How to Cook With Korean Jangs
Chef Hooni Kim on three essential sauces of Korean cuisine
Jangs—fermented chile pastes and sauces—form some of the foundational flavors in Korean cooking, used in everything from stews to stir fries. You may know gochujang already, but that’s only the beginning. Here’s how Hooni Kim, the chef of Hanjan in New York City uses these sauce at home.
Because of the natural fermentation process, doenjang has the same sharp, funky smell as a strong cheese, such as Raclette or Taleggio. There are two types: jae rae sik, which is darker, aged, and concentrated in flavor, and the lighter, sweeter cong. I recommend using both in your stews, for a variety of flavor notes.
Korean soy sauce, ganjang is the liquid byproduct of making doenjang. Traditional and artisanal Korean soy sauce is very similar to Japanese and Chinese soy sauce in taste but contains no added wheat. It is highly fermented, so it has a rich, tangy flavor and is perfect for seasoning soups and stews. Combine ganjang with gochujang to make ssamjang, a thick paste used to glaze meats and fill lettuce wraps.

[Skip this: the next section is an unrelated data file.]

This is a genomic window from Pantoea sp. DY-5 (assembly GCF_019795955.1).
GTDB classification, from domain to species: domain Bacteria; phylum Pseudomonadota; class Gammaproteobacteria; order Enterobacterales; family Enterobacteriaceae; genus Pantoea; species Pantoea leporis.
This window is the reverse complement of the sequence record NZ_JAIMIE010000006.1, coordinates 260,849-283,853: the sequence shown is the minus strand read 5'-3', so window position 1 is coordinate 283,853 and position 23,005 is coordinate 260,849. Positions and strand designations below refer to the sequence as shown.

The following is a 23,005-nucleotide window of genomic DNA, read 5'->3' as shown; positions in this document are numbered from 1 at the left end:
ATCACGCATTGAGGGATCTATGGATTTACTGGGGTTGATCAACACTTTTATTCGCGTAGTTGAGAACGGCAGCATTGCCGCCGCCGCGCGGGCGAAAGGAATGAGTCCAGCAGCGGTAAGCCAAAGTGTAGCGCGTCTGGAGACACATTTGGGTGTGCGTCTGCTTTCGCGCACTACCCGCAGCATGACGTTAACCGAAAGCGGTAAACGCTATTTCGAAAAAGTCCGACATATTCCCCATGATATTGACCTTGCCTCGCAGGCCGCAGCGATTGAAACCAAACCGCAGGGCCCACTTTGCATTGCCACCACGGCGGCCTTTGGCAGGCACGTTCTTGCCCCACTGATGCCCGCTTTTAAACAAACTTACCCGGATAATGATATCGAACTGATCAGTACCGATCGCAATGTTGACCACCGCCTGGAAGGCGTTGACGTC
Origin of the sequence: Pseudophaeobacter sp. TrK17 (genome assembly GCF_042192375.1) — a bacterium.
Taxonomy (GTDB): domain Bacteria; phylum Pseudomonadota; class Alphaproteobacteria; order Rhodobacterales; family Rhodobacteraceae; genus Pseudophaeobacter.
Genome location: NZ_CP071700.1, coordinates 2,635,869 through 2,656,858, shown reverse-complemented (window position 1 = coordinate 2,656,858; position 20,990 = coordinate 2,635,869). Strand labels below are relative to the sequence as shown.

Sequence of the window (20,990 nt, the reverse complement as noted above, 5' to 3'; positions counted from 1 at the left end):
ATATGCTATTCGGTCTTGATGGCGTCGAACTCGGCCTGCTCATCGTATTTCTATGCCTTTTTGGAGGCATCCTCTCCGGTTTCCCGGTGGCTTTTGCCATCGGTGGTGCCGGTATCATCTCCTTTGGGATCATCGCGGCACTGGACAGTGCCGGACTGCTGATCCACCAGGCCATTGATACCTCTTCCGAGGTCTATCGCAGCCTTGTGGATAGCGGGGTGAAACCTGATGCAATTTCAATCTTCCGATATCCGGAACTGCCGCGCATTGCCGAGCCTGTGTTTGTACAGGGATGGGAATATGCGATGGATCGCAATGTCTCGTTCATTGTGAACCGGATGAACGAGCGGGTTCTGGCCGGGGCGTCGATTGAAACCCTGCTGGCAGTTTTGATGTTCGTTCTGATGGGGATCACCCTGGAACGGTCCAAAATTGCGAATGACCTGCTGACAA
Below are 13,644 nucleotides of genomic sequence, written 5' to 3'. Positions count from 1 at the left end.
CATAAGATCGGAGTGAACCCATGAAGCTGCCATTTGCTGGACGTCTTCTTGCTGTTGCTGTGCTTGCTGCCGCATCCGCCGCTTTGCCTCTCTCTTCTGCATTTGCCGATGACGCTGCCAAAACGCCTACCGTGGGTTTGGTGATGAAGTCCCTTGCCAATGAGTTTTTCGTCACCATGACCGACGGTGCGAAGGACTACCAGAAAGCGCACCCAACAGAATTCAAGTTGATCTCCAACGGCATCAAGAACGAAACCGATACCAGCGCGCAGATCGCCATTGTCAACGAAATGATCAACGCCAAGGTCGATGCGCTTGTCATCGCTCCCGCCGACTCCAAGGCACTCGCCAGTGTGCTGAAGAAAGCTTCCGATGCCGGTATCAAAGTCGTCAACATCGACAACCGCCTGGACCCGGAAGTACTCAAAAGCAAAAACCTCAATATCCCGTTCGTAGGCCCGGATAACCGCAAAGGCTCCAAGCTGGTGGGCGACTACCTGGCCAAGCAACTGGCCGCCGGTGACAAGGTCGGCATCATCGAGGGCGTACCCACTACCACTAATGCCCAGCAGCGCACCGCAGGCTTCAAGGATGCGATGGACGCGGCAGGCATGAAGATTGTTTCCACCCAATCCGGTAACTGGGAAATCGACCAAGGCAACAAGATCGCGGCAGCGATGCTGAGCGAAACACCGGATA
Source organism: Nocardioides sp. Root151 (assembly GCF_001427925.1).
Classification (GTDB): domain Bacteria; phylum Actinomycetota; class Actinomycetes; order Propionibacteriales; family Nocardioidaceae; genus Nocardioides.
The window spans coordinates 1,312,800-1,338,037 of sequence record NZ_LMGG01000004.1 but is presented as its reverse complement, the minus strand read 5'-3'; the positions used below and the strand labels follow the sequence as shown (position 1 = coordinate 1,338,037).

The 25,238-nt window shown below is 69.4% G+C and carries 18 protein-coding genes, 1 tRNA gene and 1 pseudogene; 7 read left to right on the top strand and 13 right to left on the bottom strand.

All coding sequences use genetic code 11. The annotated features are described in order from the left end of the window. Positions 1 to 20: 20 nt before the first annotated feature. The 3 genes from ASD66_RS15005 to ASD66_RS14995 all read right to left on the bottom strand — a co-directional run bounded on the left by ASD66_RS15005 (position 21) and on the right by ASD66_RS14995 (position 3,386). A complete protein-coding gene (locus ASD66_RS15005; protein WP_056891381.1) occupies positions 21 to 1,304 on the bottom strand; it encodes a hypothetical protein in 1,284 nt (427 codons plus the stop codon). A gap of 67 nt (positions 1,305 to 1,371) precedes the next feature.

This sweet, spicy, funky paste epitomizes the essence of Korean flavors—add a dollop to anything bland and transform it immediately. It’s the strongest, most assertive ingredient used in Korean cooking, so use it sparingly, or try to neutralize the flavor slightly by adding sesame oil.
Where to Buy Them
Jookjangyeon was founded in 2010 by wine importer Michael Jung. Jung and his team produce their jangs in small batches by traditional means, eschewing any additives and preservatives, aged in clay pots open to the seasons, and prized by those who know the difference between a handmade product and an industrial substitute. Their site is in Korean but supports online ordering.